…and what we enjoyed was the feeling of certain words in the rambling conversation being repeated and reiterated so that a certain rhythm was felt, and the feeling of listlessness created by that feeling.
In this way, our conversations were ones that not so much broke free from reality as deviated from reality, and our reality lay in a place that deviated from reality, but that reality was more real to us than any other reality, and we knew that what made reality insignificant was none other than insignificant realism.
‘A Way of Remembrance’, p.87
Don’t be too hard on the speaker here – he is talking about (and to) a corpse.
In a book like this, then, the translation is crucial, and on the whole this was a good effort. As you may have noticed, I didn’t credit the translator above, and that was deliberate, because there were actually too many of them to name at that point. Two of the stories were joint efforts between the writer and two well-known names in K-Lit (Sora Kim-Russell for one, Krys Lee for the other) while the majority of the stories were divided between Jung Yewon and the team of Louis Vinciguerra and Inrae You Vinciguerra. One interesting thing I found (and I’m not sure others would agree with me), is that the stories translated by the Vinciguerras appeared slightly less abstract and more plot-centred whereas Jung’s efforts were often more about the effect of the words. This may just be due to the choice of stories, but I certainly felt a slight difference in style in the last five stories. If anyone would like to weigh in on that, I’d be most grateful.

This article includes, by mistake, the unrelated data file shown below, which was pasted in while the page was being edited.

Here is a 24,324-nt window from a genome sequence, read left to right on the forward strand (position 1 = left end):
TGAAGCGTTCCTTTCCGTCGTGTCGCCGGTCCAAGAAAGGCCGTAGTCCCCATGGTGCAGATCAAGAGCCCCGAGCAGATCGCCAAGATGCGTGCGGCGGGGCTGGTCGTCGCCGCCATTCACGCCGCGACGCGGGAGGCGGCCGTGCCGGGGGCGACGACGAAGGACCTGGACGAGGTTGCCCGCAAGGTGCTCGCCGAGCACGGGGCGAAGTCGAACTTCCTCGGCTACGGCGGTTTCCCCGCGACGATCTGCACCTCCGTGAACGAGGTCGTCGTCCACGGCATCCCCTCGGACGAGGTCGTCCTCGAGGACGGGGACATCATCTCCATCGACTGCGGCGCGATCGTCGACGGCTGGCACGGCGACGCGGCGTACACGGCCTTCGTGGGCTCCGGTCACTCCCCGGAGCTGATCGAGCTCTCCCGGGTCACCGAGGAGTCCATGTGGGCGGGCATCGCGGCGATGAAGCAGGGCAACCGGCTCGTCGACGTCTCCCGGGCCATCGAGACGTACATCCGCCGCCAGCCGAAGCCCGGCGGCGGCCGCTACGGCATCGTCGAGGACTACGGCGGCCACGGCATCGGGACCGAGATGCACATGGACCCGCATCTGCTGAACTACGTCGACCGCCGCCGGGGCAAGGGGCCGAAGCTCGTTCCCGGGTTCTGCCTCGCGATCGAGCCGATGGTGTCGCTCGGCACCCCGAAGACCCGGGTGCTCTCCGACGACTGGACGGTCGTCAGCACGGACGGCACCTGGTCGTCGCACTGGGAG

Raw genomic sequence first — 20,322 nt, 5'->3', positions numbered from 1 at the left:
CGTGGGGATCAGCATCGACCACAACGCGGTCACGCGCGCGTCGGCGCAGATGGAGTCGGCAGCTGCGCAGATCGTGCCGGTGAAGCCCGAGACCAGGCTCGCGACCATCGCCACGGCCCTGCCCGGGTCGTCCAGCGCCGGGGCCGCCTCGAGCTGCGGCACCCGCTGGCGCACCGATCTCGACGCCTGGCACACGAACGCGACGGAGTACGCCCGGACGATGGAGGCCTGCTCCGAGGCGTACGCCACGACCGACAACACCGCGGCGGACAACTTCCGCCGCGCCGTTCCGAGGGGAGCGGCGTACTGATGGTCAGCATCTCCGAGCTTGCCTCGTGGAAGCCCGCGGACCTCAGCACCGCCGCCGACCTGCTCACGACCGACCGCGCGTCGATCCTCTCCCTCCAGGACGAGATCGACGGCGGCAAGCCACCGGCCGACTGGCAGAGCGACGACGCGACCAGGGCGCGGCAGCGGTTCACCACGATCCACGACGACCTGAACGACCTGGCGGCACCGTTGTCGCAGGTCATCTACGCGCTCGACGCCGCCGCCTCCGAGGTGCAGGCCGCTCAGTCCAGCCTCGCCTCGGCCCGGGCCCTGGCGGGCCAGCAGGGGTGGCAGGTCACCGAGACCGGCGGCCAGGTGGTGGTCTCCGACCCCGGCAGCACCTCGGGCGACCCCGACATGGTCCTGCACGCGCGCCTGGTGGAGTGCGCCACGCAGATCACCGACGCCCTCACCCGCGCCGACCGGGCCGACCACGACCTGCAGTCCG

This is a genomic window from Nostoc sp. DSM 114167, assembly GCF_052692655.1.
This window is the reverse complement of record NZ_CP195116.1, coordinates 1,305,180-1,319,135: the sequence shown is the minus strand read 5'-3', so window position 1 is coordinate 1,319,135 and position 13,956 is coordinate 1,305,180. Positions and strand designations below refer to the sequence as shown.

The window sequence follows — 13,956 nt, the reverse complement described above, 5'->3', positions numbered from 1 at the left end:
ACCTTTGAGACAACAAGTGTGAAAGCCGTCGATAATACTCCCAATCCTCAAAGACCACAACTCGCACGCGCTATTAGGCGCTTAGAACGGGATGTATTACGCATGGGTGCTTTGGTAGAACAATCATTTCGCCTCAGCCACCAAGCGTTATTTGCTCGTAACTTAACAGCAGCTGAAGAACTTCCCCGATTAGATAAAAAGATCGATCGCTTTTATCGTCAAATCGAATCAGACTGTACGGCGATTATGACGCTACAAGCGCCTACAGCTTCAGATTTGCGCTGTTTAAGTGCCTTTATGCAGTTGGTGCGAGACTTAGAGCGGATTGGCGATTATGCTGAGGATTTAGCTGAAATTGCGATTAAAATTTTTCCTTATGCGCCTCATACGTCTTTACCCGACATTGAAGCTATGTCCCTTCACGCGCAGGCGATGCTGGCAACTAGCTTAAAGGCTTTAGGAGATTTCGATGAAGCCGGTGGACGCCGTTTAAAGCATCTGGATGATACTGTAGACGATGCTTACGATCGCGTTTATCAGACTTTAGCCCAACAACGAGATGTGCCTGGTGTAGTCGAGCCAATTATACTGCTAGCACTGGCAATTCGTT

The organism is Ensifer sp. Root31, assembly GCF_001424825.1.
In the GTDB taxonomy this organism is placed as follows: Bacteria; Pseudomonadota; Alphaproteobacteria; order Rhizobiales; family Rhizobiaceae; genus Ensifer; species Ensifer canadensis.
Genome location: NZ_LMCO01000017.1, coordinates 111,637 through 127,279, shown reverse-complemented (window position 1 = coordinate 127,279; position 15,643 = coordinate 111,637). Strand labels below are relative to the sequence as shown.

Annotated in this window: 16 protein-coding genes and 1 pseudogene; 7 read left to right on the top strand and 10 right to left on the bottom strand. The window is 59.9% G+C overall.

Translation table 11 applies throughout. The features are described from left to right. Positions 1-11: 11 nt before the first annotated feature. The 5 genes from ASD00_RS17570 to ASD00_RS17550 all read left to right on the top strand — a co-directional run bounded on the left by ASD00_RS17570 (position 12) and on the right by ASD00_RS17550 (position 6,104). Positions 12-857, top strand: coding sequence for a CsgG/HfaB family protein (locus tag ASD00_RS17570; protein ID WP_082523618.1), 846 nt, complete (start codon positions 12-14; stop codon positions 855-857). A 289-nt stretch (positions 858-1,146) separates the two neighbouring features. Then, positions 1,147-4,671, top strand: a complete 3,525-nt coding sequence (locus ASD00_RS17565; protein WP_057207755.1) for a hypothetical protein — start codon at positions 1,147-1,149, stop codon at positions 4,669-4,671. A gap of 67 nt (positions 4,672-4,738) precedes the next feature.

A Most Ambiguous Sunday has been described as a typical Dalkey Archive book, and I’m not going to dispute that. Jung Young Moon, on the basis of this collection, will not be to everyone’s liking, but if you enjoy hypnotic, repetitive sentences musing on the emptiness of life (Beckett is a reference point I’ve seen mentioned several times), this might be a book for you. I won’t pretend that I understand everything the writer wanted to say, but I did enjoy it immensely. It’s a book to take your time over, one to read on a lazy, sunny day.
Preferably in the company of a chicken 😉